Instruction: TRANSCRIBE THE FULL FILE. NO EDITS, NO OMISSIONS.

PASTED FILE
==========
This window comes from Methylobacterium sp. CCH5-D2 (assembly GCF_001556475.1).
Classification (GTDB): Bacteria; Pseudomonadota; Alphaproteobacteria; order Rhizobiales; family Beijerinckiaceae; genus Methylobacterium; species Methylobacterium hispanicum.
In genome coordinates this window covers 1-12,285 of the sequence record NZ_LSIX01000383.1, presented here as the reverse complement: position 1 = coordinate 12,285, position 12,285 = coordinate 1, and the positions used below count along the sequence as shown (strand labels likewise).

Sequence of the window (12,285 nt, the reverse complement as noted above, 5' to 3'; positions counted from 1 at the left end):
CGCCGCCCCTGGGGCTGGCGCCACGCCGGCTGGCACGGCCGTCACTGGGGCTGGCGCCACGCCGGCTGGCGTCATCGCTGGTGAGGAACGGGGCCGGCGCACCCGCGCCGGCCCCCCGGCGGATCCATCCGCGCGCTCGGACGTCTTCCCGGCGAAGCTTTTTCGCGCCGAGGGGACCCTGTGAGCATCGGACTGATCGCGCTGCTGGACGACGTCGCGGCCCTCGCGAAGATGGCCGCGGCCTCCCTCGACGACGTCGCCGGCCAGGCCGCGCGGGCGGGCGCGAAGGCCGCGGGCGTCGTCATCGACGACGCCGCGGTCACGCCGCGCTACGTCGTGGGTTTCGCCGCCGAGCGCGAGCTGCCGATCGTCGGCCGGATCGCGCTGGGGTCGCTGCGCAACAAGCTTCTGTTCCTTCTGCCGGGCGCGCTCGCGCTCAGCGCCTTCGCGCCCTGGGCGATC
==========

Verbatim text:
This window comes from Methylobacterium sp. CCH5-D2 (assembly GCF_001556475.1).
Classification (GTDB): Bacteria; Pseudomonadota; Alphaproteobacteria; order Rhizobiales; family Beijerinckiaceae; genus Methylobacterium; species Methylobacterium hispanicum.
In genome coordinates this window covers 1-12,285 of the sequence record NZ_LSIX01000383.1, presented here as the reverse complement: position 1 = coordinate 12,285, position 12,285 = coordinate 1, and the positions used below count along the sequence as shown (strand labels likewise).

Sequence of the window (12,285 nt, the reverse complement as noted above, 5' to 3'; positions counted from 1 at the left end):
CGCCGCCCCTGGGGCTGGCGCCACGCCGGCTGGCACGGCCGTCACTGGGGCTGGCGCCACGCCGGCTGGCGTCATCGCTGGTGAGGAACGGGGCCGGCGCACCCGCGCCGGCCCCCCGGCGGATCCATCCGCGCGCTCGGACGTCTTCCCGGCGAAGCTTTTTCGCGCCGAGGGGACCCTGTGAGCATCGGACTGATCGCGCTGCTGGACGACGTCGCGGCCCTCGCGAAGATGGCCGCGGCCTCCCTCGACGACGTCGCCGGCCAGGCCGCGCGGGCGGGCGCGAAGGCCGCGGGCGTCGTCATCGACGACGCCGCGGTCACGCCGCGCTACGTCGTGGGTTTCGCCGCCGAGCGCGAGCTGCCGATCGTCGGCCGGATCGCGCTGGGGTCGCTGCGCAACAAGCTTCTGTTCCTTCTGCCGGGCGCGCTCGCGCTCAGCGCCTTCGCGCCCTGGGCGATC